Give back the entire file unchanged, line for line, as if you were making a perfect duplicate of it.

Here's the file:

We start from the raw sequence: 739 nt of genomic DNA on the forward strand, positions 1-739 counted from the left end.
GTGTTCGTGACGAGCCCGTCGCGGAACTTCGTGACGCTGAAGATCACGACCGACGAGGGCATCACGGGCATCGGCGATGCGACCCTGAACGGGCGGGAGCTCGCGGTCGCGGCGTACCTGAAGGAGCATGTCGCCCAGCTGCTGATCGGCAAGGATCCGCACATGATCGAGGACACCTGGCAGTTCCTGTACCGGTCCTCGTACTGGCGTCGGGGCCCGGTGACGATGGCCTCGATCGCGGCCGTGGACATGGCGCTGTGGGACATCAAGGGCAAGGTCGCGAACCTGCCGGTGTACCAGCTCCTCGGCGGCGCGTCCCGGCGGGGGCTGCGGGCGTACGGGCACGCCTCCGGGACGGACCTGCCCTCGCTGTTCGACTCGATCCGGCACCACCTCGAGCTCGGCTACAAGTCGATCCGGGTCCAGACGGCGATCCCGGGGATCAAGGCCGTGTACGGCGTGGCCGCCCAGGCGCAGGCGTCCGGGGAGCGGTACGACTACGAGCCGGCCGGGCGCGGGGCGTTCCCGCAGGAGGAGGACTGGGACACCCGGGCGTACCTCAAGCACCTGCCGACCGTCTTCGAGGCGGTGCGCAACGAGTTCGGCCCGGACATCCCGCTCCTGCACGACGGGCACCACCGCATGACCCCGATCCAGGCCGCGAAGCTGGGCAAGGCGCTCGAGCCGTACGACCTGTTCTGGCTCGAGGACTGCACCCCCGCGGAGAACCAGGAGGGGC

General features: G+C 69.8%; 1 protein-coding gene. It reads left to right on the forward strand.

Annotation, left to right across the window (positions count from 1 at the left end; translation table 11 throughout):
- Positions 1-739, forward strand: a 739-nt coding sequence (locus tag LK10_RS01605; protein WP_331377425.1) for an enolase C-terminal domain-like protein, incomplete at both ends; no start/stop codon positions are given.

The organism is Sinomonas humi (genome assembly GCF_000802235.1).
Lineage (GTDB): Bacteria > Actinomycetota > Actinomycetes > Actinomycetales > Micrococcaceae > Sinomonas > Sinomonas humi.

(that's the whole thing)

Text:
We start from the raw sequence: 739 nt of genomic DNA on the forward strand, positions 1-739 counted from the left end.
GTGTTCGTGACGAGCCCGTCGCGGAACTTCGTGACGCTGAAGATCACGACCGACGAGGGCATCACGGGCATCGGCGATGCGACCCTGAACGGGCGGGAGCTCGCGGTCGCGGCGTACCTGAAGGAGCATGTCGCCCAGCTGCTGATCGGCAAGGATCCGCACATGATCGAGGACACCTGGCAGTTCCTGTACCGGTCCTCGTACTGGCGTCGGGGCCCGGTGACGATGGCCTCGATCGCGGCCGTGGACATGGCGCTGTGGGACATCAAGGGCAAGGTCGCGAACCTGCCGGTGTACCAGCTCCTCGGCGGCGCGTCCCGGCGGGGGCTGCGGGCGTACGGGCACGCCTCCGGGACGGACCTGCCCTCGCTGTTCGACTCGATCCGGCACCACCTCGAGCTCGGCTACAAGTCGATCCGGGTCCAGACGGCGATCCCGGGGATCAAGGCCGTGTACGGCGTGGCCGCCCAGGCGCAGGCGTCCGGGGAGCGGTACGACTACGAGCCGGCCGGGCGCGGGGCGTTCCCGCAGGAGGAGGACTGGGACACCCGGGCGTACCTCAAGCACCTGCCGACCGTCTTCGAGGCGGTGCGCAACGAGTTCGGCCCGGACATCCCGCTCCTGCACGACGGGCACCACCGCATGACCCCGATCCAGGCCGCGAAGCTGGGCAAGGCGCTCGAGCCGTACGACCTGTTCTGGCTCGAGGACTGCACCCCCGCGGAGAACCAGGAGGGGC

General features: G+C 69.8%; 1 protein-coding gene. It reads left to right on the forward strand.

Annotation, left to right across the window (positions count from 1 at the left end; translation table 11 throughout):
- Positions 1-739, forward strand: a 739-nt coding sequence (locus tag LK10_RS01605; protein WP_331377425.1) for an enolase C-terminal domain-like protein, incomplete at both ends; no start/stop codon positions are given.

The organism is Sinomonas humi (genome assembly GCF_000802235.1).
Lineage (GTDB): Bacteria > Actinomycetota > Actinomycetes > Actinomycetales > Micrococcaceae > Sinomonas > Sinomonas humi.